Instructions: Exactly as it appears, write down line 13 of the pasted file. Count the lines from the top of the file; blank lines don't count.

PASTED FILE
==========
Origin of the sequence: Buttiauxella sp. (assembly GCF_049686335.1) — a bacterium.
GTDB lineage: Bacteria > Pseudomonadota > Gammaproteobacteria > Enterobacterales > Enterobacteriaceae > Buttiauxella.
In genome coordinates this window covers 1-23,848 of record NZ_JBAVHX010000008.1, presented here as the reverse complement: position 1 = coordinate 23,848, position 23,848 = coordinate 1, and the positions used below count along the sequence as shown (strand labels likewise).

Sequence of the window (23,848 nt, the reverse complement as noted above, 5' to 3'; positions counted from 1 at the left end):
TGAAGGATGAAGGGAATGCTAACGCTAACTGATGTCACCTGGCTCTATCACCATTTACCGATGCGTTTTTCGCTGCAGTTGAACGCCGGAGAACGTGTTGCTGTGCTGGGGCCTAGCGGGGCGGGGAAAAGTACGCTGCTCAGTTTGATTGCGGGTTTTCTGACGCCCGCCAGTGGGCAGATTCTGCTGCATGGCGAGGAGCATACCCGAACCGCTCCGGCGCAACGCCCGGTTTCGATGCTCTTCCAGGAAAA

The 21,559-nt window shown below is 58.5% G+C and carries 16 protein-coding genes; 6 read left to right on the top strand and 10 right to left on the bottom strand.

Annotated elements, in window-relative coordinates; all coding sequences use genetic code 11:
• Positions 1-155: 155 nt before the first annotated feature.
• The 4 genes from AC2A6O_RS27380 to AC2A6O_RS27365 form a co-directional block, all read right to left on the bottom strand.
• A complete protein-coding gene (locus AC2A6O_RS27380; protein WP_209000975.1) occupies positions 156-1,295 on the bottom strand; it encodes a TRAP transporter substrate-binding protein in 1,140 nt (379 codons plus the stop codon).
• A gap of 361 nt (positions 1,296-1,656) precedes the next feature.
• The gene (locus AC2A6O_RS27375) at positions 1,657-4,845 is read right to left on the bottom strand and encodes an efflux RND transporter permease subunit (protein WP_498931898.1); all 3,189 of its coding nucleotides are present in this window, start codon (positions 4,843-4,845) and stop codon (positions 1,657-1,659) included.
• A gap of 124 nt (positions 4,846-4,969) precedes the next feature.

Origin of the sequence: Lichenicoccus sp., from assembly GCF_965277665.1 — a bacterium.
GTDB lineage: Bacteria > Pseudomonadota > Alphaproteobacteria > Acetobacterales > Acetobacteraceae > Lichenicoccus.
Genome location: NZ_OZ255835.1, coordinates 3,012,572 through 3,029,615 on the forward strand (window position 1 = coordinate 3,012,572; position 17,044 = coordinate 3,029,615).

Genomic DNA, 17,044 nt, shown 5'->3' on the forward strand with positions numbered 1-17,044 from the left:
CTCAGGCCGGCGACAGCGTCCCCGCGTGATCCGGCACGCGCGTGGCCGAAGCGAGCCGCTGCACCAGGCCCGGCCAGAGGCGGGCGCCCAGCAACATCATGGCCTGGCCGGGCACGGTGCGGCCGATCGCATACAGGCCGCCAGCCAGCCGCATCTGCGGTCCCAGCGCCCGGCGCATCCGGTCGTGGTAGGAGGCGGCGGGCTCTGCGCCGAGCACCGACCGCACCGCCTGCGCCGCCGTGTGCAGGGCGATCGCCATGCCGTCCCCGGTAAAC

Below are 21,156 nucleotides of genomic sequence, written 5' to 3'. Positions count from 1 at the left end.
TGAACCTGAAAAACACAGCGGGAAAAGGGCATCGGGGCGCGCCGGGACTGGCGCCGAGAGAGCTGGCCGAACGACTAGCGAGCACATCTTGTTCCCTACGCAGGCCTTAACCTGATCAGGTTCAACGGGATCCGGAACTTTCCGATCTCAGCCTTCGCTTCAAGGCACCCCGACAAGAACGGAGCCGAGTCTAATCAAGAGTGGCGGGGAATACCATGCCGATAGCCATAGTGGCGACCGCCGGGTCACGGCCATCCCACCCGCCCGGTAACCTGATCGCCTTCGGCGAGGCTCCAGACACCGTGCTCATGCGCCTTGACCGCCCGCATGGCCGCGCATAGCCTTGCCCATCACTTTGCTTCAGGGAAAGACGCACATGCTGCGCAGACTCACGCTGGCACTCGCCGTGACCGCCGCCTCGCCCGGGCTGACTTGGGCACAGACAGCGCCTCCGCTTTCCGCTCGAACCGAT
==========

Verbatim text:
• A gap of 124 nt (positions 4,846-4,969) precedes the next feature.